Paraguayan officials have protested against Brazil’s police and military operations along the shared border, which aim to crack down on the trafficking of weapons and drugs between the two countries.
The mayor of border city Ciudad de Este complained that the militarization of the border would not stop the trafficking of illegal goods, but would damage legitimate trade between the two countries.
Millions of dollars in drugs, weapons, and contraband goods are smuggled over the border between Brazil and Paraguay, often by Brazil-based criminal networks. Ciudad del Este is a key site for these groups, as much of the goods are transported over the Friendship Bridge and into Foz do Iguacu, in Brazil’s Parana state.
Ciudad del Este's Mayor Sandra McCloud said there had been a 90 percent decrease in legitimate trade and tourism revenues because of Brazil's heavy military presence. She was backed by foreign minister Jorge Lara Castro, who said he would intercede with the Brazilian government.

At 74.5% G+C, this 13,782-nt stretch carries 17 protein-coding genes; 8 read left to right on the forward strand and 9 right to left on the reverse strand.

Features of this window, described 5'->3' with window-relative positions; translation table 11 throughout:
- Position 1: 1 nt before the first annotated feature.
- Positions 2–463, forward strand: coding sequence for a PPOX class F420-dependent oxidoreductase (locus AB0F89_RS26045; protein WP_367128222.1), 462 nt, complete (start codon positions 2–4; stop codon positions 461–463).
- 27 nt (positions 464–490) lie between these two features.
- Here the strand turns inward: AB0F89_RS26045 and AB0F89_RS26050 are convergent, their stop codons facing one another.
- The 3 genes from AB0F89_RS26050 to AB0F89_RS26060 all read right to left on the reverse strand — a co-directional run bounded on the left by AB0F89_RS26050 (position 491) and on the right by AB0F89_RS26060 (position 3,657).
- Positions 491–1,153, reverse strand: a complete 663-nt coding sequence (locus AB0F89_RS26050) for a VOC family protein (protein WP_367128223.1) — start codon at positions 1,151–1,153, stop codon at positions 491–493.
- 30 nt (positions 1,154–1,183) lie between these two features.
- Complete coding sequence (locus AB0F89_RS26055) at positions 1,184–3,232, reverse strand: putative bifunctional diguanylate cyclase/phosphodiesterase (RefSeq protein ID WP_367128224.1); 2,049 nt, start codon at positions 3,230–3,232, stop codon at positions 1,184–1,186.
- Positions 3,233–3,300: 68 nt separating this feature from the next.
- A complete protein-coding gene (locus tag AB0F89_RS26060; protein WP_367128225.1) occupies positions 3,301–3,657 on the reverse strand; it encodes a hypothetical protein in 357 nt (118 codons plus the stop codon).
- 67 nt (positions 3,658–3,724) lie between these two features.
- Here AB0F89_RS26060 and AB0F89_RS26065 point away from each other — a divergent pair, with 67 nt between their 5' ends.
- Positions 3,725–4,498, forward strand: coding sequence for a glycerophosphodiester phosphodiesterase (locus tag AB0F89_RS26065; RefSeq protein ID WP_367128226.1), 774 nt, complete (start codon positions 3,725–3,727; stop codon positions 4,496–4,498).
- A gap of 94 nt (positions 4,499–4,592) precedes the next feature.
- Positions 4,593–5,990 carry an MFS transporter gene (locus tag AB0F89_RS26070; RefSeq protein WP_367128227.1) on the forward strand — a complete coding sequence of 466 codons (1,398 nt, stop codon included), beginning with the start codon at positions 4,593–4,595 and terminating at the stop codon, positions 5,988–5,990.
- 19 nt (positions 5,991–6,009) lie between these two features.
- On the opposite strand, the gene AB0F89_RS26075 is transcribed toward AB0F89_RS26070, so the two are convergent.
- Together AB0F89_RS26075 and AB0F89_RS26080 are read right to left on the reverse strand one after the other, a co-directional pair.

Brazil is investing $6.3 billion in an national strategy to strengthen border defense and crack down on criminals who traffic drugs, weapons and contraband into the country, while the governor of Parana state implemented a border security “mega-operation” in October.
Tension have run high in the area in recent months, with an exchange of fire between Brazilian police and suspected members of Paraguay's armed forces in September.